Mountain Grounding

Walking the mountainside in rural Appalachia is for many a “grounding” experience.  To be sure there is a lot of ground to cover by foot.  The mountains seem to go on and on and on,  interrupted by a small barn or silo, or perhaps a road is seen from a distance.  Paved roads winding through a maze of dirt of gravel roads.  Most of these are hidden deep between the hillsides.

The quiet in ways becomes “louder” the further you walk or travel away from these roads.  Hillsides ridges and woodlands assert theirselves into our primary awareness–without the noises of cars, mowers, machines and yes people.

Birds and their songs and calls catch our ears so much more readily and acutely.  The pecking of wood peckers on trees sounds as if it can travel for quite a long way between the hills.

The sounds of a spring or of a stream running down a ravine can be heard long before the water can be seen enticing you to stop and watch the dance of water on the stones.  These springs literally just appear out of the ground on the higher slopes.  You soon realize you are seeing the beginning what will become a larger stream that will become a river and this very water will travel perhaps all the way to the ocean–but here you are at its delivery to the outside world from deep within the mountain granite.

This granite and multitude of other stones in Appalachia are among the oldest in the world.  Geologist tell us that the Appalachian chain is the oldest of mountain chains and that once they were taller than the Alps in Europe.  Scattered on the sides of these mountains are amazing rock and stone formations seeming to jut out of the earth with force–and yet many appear to have always been here–moss  covered and when viewed closely appear to blend perfectly in the scenery.  They provide me with a sense of strength that comes to us from these mountains as a never ending presence here through generations.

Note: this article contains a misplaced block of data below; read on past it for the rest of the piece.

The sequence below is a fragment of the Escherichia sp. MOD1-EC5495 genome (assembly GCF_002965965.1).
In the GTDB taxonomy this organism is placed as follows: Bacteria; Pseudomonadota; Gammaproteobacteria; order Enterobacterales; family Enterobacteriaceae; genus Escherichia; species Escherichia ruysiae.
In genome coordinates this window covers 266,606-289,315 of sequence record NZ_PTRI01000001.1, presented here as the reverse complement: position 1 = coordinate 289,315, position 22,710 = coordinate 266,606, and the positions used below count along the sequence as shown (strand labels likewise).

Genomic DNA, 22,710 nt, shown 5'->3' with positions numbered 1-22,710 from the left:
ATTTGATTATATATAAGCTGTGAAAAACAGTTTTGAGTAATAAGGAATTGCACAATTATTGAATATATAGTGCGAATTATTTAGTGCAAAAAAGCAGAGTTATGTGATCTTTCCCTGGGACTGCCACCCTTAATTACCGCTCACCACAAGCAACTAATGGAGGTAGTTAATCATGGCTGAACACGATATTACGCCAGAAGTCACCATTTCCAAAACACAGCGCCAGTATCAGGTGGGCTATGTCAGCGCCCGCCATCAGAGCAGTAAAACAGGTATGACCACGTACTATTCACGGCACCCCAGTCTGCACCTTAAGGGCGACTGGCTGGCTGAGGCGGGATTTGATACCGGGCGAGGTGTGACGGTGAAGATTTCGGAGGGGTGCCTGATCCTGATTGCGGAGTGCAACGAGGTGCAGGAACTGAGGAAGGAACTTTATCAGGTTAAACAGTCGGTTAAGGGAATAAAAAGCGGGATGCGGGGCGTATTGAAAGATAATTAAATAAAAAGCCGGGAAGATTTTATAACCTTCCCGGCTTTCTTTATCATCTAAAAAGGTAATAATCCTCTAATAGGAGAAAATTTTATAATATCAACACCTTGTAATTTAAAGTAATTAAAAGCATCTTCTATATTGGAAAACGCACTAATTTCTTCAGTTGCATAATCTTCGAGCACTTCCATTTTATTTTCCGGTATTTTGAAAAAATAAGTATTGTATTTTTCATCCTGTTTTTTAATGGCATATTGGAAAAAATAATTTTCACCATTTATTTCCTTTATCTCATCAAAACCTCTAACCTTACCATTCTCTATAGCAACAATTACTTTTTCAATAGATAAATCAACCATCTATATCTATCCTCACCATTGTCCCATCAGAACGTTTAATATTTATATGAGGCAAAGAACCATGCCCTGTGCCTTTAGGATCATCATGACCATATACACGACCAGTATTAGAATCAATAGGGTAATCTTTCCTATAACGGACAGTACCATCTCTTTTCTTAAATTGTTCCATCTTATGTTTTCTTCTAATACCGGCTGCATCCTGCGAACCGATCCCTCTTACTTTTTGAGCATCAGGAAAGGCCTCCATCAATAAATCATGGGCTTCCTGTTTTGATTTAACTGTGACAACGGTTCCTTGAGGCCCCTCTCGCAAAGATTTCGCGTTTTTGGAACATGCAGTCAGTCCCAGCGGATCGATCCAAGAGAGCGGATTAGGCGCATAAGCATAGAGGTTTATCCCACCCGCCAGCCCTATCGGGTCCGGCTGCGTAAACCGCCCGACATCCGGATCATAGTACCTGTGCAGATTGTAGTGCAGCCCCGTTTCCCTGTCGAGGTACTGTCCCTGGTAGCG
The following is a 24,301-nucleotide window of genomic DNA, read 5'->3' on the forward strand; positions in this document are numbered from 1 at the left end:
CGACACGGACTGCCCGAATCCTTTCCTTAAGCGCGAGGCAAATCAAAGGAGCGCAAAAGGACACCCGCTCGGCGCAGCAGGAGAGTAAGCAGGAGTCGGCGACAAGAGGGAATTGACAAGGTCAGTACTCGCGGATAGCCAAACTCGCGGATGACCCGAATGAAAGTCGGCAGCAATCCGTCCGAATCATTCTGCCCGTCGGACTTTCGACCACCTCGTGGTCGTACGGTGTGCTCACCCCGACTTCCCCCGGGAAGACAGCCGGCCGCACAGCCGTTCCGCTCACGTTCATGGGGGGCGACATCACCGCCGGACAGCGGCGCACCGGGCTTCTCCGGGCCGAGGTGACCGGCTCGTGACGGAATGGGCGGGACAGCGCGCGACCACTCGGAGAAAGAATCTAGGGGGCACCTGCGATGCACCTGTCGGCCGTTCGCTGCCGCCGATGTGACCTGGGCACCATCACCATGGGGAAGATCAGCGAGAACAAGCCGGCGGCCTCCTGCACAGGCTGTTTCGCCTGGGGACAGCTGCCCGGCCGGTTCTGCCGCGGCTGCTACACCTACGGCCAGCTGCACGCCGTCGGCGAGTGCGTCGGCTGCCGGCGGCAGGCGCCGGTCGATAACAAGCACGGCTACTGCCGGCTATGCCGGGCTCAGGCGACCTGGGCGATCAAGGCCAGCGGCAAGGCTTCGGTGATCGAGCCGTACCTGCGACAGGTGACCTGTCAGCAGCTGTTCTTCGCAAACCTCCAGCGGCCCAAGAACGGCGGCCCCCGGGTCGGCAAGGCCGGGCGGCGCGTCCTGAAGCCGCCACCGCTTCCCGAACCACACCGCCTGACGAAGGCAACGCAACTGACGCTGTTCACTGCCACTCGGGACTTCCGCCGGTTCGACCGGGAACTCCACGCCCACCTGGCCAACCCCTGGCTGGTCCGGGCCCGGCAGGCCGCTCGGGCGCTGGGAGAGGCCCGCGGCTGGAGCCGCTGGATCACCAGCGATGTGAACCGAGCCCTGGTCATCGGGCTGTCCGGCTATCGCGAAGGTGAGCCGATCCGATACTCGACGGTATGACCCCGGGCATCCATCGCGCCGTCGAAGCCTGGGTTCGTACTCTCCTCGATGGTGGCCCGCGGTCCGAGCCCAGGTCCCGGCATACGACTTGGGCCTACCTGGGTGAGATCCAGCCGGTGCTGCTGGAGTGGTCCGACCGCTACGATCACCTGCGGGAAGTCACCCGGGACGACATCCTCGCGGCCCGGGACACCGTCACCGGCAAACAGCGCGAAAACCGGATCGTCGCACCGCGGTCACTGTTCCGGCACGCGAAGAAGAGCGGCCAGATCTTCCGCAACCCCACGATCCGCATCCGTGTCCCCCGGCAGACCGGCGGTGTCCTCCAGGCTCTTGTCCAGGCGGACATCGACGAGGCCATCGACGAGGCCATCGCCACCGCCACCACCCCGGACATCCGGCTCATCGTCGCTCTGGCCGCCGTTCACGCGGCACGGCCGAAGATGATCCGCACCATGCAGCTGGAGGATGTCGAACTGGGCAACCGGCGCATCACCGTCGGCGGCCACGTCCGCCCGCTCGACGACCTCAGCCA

The quiet is almost harshly broken by my footsteps as I walk.  My mind wanders and wonders strangely things such as how it would ever be possible to quietly approach wildlife without their awareness.

To be able to take the time to sit or lie on that ground and listen to the sounds of what was earlier such a quiet to your ears can surprise you as minutes pass. What you hear breaking the stillness that is truly anything but–is the wind.  To me it is as if nature is providing a sense of comfort to the wildlife by its constance whether it is a breeze or a roar.

And what you see as you lie there looking up as the mountain does is a constant movement–leaves and branches, clouds and sky, and the lives that travel over its ground and beauty.

We have broken “ground” on Bear Paw Trail now and I am finding that there is a huge gap in the reality of a “dream mountain home” and the scarred landscape that is required initially to put the home there.  Knocking down tree after tree with a bulldozer followed by moving dirt, scraping away soil that has been here for years is hard to watch–but I tell myself it will all be worth it–and yet part of me wonders.


Broken ground
Broken ground

We got a well!  It was one of my husband’s biggest worries that we wouldn’t find water on the side of a ridge at 3000 feet, but we did.  We were incredibly surprised when we hit not only a well, but an artesian well that was gushing out of the pipe through a hose until they capped it off.  Crisp clear water just flowing out of the mountain through what looks like a chimney smoke stack.

Well site
Well site

To me and my medical background I can’t help but see it as a wound–an impaling of the mountain to find its secret stash of water.  I have to have it, we can’t live here without it–but it is an uneasy truce I am coming to grips with as we move forward.  It is a little cliche to say it but “be careful what you ask for” comes to mind.  I hear my mind’s voice saying, “why didn’t you just put a camping spot here”?  Yes, second guessing this whole thing!

My husband and I have dreamed of this home for over 20 years!  We spent every vacation possible coming here instead of traveling to much more exotic places.  And the reality is here now–and the “damage” is being done to make it all possible.  I only hope the mountain forgives us and will see us as caretakers and not vandals.  Once the house is there, the yard is sown, the banks and paths are allowed to return to their natural state perhaps we will be truly grounded in this place.

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